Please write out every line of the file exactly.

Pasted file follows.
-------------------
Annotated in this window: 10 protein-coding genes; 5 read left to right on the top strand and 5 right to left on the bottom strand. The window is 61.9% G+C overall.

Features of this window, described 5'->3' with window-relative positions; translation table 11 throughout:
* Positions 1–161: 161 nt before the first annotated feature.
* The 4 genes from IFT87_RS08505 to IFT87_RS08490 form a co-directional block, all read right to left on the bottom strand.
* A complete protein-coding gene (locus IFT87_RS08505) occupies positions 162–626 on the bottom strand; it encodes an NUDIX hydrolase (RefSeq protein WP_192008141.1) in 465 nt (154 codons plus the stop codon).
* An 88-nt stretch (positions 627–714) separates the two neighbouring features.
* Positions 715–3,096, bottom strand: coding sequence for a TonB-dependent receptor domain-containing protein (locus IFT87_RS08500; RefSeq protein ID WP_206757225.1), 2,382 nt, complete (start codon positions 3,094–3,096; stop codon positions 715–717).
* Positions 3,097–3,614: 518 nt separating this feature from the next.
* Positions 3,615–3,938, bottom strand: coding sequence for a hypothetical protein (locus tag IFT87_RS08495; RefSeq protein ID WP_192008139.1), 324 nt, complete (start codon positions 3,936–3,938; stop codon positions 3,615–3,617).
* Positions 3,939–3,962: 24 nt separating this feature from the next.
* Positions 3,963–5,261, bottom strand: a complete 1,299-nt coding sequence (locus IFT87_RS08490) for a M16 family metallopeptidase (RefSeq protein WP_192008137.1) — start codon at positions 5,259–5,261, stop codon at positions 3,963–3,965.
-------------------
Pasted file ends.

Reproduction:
Annotated in this window: 10 protein-coding genes; 5 read left to right on the top strand and 5 right to left on the bottom strand. The window is 61.9% G+C overall.

Features of this window, described 5'->3' with window-relative positions; translation table 11 throughout:
* Positions 1–161: 161 nt before the first annotated feature.
* The 4 genes from IFT87_RS08505 to IFT87_RS08490 form a co-directional block, all read right to left on the bottom strand.
* A complete protein-coding gene (locus IFT87_RS08505) occupies positions 162–626 on the bottom strand; it encodes an NUDIX hydrolase (RefSeq protein WP_192008141.1) in 465 nt (154 codons plus the stop codon).
* An 88-nt stretch (positions 627–714) separates the two neighbouring features.
* Positions 715–3,096, bottom strand: coding sequence for a TonB-dependent receptor domain-containing protein (locus IFT87_RS08500; RefSeq protein ID WP_206757225.1), 2,382 nt, complete (start codon positions 3,094–3,096; stop codon positions 715–717).
* Positions 3,097–3,614: 518 nt separating this feature from the next.
* Positions 3,615–3,938, bottom strand: coding sequence for a hypothetical protein (locus tag IFT87_RS08495; RefSeq protein ID WP_192008139.1), 324 nt, complete (start codon positions 3,936–3,938; stop codon positions 3,615–3,617).
* Positions 3,939–3,962: 24 nt separating this feature from the next.
* Positions 3,963–5,261, bottom strand: a complete 1,299-nt coding sequence (locus IFT87_RS08490) for a M16 family metallopeptidase (RefSeq protein WP_192008137.1) — start codon at positions 5,259–5,261, stop codon at positions 3,963–3,965.